In 2009, the U.S. launched at least 50 missile strikes in northwest Pakistan.
While drone attacks are more frequent than ever before, there is wide disagreement about civilian deaths.
On the New America Foundation’s AfPak Channel, Peter Bergen and Katherine Tiedemann wrote in October that about one-third of those killed in drone attacks since 2006 were civilians.
Yet, Pakistani government statistics, as reported by the Dawn news service, said that these strikes killed more than 700 civilians — amounting to 90% of casualties.
The Long War Journal, a site that tracks drone attacks, reported that U.S. missiles have assassinated 16 al-Qaeda leaders and 16 mid-level al-Qaeda or Taliban militants since January 2008.
View our interactive map showing approximate locations of all U.S. drone attacks in Pakistan since 2004:
See larger map. [Yellow = pre-2008 strikes / Red = 2008 strikes / Green = Obama administration strikes]
According to published reports, most of the strikes by unmanned aerial vehicles are against terrorists who operate out of North and South Waziristan in the Federally Administered Tribal Areas.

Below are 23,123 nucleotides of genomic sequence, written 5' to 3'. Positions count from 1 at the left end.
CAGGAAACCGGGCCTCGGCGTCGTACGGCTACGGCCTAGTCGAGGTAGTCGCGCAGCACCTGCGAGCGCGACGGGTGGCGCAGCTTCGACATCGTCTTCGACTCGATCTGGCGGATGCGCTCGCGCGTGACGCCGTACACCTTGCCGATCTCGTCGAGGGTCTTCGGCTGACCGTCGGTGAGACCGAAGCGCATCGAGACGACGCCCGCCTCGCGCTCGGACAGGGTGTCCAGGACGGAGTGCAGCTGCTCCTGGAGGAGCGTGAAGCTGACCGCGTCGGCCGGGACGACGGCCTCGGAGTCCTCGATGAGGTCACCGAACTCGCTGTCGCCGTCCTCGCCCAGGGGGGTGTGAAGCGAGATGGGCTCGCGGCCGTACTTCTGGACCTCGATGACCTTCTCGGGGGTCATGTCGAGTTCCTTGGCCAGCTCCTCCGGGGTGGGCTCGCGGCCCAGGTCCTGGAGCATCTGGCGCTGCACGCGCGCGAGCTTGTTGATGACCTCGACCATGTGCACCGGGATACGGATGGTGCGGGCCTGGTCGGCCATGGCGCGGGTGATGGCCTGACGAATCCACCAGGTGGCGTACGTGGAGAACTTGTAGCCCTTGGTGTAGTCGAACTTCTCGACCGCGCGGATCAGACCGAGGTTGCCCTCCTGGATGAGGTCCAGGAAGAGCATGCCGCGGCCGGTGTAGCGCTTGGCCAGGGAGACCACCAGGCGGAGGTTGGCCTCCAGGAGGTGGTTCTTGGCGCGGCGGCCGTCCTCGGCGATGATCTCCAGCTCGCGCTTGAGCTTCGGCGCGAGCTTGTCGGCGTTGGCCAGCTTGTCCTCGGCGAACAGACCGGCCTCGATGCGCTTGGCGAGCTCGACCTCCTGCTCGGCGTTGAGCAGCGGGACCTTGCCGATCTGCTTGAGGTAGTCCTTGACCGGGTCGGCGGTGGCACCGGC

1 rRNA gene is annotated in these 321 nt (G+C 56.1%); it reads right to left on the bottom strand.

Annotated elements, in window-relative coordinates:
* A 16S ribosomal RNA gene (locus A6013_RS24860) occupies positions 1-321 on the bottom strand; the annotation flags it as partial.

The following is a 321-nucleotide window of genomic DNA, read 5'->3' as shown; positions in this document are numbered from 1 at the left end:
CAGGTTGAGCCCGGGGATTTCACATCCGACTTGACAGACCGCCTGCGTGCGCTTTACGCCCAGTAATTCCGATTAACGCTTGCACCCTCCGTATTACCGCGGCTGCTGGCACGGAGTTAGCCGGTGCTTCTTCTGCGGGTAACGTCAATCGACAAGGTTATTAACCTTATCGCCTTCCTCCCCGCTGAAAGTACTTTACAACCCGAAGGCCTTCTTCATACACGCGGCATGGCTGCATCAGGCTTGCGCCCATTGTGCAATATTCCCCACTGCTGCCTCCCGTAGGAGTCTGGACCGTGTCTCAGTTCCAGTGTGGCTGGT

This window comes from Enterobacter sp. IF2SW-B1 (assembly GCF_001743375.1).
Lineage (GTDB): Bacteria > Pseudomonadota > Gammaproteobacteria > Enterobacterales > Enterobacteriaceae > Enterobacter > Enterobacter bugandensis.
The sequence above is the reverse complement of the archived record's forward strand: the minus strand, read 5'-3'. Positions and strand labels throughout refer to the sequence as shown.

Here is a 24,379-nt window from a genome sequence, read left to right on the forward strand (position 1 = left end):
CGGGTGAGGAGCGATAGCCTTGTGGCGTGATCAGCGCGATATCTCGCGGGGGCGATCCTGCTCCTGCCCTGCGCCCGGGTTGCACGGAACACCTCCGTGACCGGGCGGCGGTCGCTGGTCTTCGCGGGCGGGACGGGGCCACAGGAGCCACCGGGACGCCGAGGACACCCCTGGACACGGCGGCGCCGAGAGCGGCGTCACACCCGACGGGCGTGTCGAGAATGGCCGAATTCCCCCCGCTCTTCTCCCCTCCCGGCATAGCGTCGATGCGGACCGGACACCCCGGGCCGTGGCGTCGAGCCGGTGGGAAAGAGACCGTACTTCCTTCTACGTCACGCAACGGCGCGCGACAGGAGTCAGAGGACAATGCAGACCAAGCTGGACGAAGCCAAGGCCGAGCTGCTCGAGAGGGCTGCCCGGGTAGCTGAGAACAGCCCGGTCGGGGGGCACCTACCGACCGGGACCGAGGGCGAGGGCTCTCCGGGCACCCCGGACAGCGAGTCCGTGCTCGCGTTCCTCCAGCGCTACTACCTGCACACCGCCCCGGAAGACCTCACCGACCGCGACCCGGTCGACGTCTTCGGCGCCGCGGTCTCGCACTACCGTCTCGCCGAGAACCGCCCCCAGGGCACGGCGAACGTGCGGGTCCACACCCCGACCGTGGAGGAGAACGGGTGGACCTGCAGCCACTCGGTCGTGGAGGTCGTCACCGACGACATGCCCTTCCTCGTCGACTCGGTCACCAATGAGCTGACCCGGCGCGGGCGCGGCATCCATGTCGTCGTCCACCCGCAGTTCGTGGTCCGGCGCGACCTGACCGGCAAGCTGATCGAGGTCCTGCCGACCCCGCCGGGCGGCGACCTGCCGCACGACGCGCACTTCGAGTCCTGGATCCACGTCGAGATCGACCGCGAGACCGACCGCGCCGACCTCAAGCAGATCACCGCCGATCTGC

The U.S. military had long remained silent about remote-controlled C.I.A. missile strikes.
But a delegation of U.S. senators visiting Islamabad last week expressed their support of the “drone war,” which was started by the Bush administration in 2004 and has escalated dramatically since President Obama took office.
The Pakistani government officially objects to the attacks but is lobbying for the U.S. to share drone technology.
Meanwhile, the attacks have generated increasing popular resentment toward the U.S.
Critics argue that raising the level of anti-Americanism in Pakistan might outweigh the benefits of successful strikes.
The Dec. 30 suicide bombing of the Forward Operating Base Chapman in Khost, Afghanistan, may have been an attempt to avenge the South Waziristan attack that killed Pakistani Taliban leader Baitullah Mehsud on Aug. 5.
Seven C.I.A. employees died in the Khost attack, many of whom were integral to the coordination of the drone war from their base, according to ABC News.
- Ben Piven
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